Communication: communication can cover everything from general conversation to understanding non-verbal communication - and this is important in a bartender. Communication is important when working as part of a team, as well as dealing with customers.
Adaptability: the adaptability test allows the candidate to demonstrate how well they can adapt to a varied work schedule and tasks, and whether they are able to switch focus to a new task when necessary.
Teamwork: working in a bar is all about being part of a team, whether you are working with wait staff or other bar staff. Good teamwork skills are needed for the smooth running of the bar.
Time Management: the time management test evaluates candidates on their ability to manage their own time (and other people’s time) appropriately, ensuring that all tasks are completed when they are supposed to be. ** **
Leadership: some bartenders are required to take leadership roles, and this test evaluates whether they exhibit natural leadership skills. This test also works if you want to evaluate a candidate’s ability to delegate and negotiate, too.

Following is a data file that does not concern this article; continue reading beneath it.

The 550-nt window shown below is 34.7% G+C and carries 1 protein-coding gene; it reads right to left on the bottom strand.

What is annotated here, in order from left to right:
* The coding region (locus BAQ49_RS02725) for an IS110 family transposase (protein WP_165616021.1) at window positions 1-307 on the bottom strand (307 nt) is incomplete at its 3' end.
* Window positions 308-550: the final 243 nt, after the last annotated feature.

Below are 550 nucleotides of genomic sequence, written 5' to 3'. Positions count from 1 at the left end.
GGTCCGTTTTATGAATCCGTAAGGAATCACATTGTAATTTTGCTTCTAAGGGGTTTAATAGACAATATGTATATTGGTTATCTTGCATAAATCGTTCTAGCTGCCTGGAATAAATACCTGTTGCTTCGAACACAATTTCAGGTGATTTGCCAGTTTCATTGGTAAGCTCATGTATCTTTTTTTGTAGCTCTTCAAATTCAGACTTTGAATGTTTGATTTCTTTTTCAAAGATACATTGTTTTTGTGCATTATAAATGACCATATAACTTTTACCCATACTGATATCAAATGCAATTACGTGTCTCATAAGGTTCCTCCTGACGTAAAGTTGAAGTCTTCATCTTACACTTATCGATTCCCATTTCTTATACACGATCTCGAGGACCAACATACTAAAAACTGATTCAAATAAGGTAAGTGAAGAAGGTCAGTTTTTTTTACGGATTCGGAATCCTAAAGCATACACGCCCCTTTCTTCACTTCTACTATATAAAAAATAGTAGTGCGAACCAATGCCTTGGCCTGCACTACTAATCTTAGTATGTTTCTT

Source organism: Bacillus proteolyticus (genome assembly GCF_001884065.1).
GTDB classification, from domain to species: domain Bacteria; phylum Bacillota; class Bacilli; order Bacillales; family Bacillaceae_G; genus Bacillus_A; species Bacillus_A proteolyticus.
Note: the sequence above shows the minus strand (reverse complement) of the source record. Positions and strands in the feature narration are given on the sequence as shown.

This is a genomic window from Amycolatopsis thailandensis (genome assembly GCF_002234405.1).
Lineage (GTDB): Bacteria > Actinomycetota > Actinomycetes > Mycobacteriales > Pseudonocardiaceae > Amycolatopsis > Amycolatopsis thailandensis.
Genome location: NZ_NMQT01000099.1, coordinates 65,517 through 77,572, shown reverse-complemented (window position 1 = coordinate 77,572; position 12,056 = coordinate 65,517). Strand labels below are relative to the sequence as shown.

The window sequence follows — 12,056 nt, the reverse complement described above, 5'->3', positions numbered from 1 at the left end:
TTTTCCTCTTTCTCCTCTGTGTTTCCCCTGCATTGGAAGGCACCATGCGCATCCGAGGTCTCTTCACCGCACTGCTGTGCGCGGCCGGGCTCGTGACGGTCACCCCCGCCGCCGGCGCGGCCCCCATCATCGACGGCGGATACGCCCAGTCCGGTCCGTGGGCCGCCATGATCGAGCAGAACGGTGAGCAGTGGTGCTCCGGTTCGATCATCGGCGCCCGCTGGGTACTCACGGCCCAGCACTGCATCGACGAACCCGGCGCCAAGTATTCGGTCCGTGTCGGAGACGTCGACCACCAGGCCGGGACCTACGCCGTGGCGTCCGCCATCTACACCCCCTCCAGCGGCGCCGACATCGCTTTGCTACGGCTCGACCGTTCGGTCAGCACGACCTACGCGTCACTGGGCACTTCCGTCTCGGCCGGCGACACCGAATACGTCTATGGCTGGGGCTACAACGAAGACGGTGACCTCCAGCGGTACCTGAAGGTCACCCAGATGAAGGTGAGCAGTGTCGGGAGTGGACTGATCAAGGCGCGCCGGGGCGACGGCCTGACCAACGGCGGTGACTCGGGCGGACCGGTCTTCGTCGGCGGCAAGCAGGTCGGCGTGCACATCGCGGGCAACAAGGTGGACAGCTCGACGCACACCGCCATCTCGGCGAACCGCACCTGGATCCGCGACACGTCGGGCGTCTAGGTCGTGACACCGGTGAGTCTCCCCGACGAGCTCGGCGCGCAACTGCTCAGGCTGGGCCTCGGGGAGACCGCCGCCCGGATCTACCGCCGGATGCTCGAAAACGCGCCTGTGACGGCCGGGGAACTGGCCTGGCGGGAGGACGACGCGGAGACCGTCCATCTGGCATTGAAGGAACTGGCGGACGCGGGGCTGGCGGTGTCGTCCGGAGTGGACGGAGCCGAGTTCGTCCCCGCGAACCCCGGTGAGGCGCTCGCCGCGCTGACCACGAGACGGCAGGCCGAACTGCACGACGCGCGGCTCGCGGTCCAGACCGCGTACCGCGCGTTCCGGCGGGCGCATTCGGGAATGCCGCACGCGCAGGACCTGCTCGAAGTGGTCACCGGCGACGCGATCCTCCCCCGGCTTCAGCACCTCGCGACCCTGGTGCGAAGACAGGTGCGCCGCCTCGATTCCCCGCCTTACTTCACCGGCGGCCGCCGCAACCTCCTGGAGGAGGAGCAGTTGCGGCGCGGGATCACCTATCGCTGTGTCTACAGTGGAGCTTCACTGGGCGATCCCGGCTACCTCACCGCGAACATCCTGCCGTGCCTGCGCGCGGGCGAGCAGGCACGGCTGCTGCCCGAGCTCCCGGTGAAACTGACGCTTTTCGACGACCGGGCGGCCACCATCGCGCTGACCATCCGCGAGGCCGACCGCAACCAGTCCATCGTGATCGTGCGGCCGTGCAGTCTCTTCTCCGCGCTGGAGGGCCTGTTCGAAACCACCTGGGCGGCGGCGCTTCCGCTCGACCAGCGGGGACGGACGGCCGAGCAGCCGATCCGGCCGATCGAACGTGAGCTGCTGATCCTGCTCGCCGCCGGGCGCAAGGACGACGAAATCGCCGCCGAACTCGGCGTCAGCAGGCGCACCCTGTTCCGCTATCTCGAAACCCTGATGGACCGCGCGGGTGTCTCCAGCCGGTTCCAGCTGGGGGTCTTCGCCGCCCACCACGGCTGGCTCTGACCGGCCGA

Which technical or aptitude tests could I use to hire a bartender?
While a bartender needs technical skills - in making cocktails and pouring drinks as well as using POS software, it is the aptitudes that might be considered more important.
Some of the aptitude tests that you might want to use when evaluating candidates for a bartender role include:
Emotional Intelligence: emotional intelligence helps with things like social perceptiveness and relationship building, as it is all about recognizing and making the most of emotions when they happen.
Logical Reasoning: the logical reasoning test gives the candidate the ability to demonstrate that they are able to take unfamiliar information and use it to make a logical and reasoned conclusion.